Call it a worst, worst-case scenario for uk business: the collapse of rolls-royce. in a country where world-beating technological advantage is patchy, the jet engine maker is the national engineering champion. the success of a mammoth 5bn financing launched on thursday matters deeply. otherwise, a direct state bailout may become necessary.
Coronavirus has delivered a body blow to rolls-royce, technology legatee of the great engineer frank whittle. the flying hours of airlines, who pay as they go for engines, has collapsed. the company haemorrhaged almost 3bn of net cash in the first half. the shares have dropped more than 80 per cent since mid-february
With hindsight, chief executive warren east should have launched a recapitalisation this summer. instead, he is seeking a sum twice the groups market worth in the teeth of renewed lockdowns and a us presidential election.
Encouragingly, long-term shareholders bridled at plans for an equity placing to new investors. that suggests take-up should be tolerable for the 2bn share offering on which 3bn in new junk-rated debt partly depends.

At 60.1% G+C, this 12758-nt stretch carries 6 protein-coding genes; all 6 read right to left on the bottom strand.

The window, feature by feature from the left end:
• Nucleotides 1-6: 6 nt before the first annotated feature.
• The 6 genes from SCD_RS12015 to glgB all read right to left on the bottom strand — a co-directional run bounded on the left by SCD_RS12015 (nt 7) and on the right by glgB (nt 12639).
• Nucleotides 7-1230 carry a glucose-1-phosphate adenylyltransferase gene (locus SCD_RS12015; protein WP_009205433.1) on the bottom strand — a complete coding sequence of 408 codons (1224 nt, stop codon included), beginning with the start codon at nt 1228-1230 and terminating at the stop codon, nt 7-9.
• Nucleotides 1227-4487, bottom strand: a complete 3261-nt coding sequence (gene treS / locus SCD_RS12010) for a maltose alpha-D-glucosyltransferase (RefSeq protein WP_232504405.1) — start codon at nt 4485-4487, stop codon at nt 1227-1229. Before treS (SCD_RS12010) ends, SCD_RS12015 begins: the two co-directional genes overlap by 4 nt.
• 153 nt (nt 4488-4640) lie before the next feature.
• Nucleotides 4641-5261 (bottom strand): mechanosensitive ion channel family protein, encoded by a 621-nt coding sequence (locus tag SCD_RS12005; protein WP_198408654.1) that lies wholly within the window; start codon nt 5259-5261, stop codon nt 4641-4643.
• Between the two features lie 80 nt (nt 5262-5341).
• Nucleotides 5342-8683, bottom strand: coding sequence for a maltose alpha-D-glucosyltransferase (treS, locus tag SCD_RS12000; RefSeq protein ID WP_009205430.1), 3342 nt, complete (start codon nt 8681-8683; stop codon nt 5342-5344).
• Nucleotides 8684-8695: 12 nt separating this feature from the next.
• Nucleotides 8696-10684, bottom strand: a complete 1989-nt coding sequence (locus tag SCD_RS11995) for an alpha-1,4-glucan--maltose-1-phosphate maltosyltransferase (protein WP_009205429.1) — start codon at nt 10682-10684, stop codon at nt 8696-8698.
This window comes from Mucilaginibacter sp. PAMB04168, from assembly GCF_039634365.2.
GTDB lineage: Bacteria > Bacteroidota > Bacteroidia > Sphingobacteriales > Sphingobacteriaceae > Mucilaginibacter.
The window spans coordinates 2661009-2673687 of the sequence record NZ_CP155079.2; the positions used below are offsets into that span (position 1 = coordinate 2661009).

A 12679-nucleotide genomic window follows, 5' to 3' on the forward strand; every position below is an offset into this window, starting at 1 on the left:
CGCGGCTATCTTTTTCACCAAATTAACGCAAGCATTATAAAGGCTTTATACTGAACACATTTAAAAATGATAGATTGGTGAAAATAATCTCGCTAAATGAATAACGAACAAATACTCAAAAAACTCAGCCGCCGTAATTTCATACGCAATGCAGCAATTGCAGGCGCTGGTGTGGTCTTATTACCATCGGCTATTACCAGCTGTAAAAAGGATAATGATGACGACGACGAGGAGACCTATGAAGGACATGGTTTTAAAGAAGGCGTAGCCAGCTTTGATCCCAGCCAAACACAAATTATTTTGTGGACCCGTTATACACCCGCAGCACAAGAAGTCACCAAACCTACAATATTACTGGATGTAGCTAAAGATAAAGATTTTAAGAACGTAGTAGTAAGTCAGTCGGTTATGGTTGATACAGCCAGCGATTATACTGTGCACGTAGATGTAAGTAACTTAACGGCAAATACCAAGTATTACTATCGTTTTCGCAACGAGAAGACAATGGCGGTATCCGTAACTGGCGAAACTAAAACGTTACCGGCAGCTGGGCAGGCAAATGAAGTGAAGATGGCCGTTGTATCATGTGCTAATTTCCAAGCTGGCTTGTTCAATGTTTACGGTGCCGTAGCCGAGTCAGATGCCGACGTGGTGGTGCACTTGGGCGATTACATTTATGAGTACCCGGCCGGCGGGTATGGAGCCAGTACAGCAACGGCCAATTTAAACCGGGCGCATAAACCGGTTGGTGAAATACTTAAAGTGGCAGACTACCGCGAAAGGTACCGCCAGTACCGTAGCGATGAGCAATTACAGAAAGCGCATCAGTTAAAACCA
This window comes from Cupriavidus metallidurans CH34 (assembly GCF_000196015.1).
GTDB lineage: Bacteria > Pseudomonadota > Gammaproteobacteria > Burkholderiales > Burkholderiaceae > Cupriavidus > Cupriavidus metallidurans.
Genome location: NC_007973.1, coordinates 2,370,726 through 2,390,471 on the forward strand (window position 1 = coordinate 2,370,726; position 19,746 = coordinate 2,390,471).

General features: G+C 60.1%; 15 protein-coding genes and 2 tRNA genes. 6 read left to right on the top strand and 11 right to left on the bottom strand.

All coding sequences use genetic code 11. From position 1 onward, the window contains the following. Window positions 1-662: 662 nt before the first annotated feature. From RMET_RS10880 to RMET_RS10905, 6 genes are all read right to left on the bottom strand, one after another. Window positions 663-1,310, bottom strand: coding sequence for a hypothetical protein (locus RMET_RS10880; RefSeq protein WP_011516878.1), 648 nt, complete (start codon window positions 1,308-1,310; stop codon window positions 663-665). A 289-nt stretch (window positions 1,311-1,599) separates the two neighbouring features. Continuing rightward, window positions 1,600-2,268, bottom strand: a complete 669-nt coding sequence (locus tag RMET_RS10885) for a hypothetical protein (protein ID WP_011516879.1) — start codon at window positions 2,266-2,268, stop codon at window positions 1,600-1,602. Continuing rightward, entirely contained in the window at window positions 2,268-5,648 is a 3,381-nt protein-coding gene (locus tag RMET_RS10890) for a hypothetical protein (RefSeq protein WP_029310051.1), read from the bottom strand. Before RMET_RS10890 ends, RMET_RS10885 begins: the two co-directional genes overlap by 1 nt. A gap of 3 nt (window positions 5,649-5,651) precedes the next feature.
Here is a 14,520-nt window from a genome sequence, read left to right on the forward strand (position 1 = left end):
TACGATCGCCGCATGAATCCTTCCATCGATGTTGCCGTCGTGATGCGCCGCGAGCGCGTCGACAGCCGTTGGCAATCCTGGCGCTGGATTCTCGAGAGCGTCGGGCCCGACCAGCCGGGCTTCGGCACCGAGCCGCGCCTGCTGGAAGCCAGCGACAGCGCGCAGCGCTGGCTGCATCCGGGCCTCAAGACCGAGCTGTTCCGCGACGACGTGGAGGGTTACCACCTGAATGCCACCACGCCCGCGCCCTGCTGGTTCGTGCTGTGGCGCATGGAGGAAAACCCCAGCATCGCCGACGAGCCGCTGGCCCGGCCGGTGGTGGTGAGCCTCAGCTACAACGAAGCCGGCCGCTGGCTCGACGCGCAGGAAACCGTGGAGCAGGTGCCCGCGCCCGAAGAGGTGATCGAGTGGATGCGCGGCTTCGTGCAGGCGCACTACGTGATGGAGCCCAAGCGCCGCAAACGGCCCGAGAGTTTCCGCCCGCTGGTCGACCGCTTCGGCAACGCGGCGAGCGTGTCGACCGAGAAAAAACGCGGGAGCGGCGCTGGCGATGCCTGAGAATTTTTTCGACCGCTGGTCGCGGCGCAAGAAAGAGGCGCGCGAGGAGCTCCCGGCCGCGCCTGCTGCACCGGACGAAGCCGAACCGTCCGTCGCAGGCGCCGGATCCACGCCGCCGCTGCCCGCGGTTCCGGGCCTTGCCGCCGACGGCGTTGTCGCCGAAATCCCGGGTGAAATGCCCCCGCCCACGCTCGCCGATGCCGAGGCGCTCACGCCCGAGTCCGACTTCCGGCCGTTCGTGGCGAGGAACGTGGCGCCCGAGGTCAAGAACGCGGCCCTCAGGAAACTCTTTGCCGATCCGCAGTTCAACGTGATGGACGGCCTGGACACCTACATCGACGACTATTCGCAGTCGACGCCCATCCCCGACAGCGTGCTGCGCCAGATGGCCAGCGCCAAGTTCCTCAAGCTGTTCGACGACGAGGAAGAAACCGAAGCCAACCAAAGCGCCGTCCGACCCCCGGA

Uk rights issues feature low offer prices relative to recent trading, triggering criticism of deep discounts. in reality, full subscribers put up cash simply to avoid a drop in their percentage shareholding.
Rolls-royce is raising a lot because it is losing a lot. under its base case scenario, about 8.2bn in liquidity this summer would over 18 months drop to just 2.2bn, a minimum cash cushion. if the recapitalisation succeeds, it would leave the group with a bulwark of 7.2bn by the end of next year, as free cash flows turned positive.
The financing also covers rolls-royce against its reasonable worst-case scenario, assuming 2bn in asset sales takes a few years. this possibility envisages a recovery curve for flying hours that is lower for longer, but bounces back just as healthily.
Unfortunately, coronavirus has a habit of ignoring the reasonable expectations of human beings. suppose, pessimistically, that flying hours pegged along at a third of 2019 volumes into 2022 and jet engine sales remained depressed. rolls-royce would be in deep trouble.
The state, which is already rallying round with loans and guarantees, might then need to support this strategic asset directly. the fact the uk government has done so before will hopefully reduce the need to do so again, by keeping private capital flowing.
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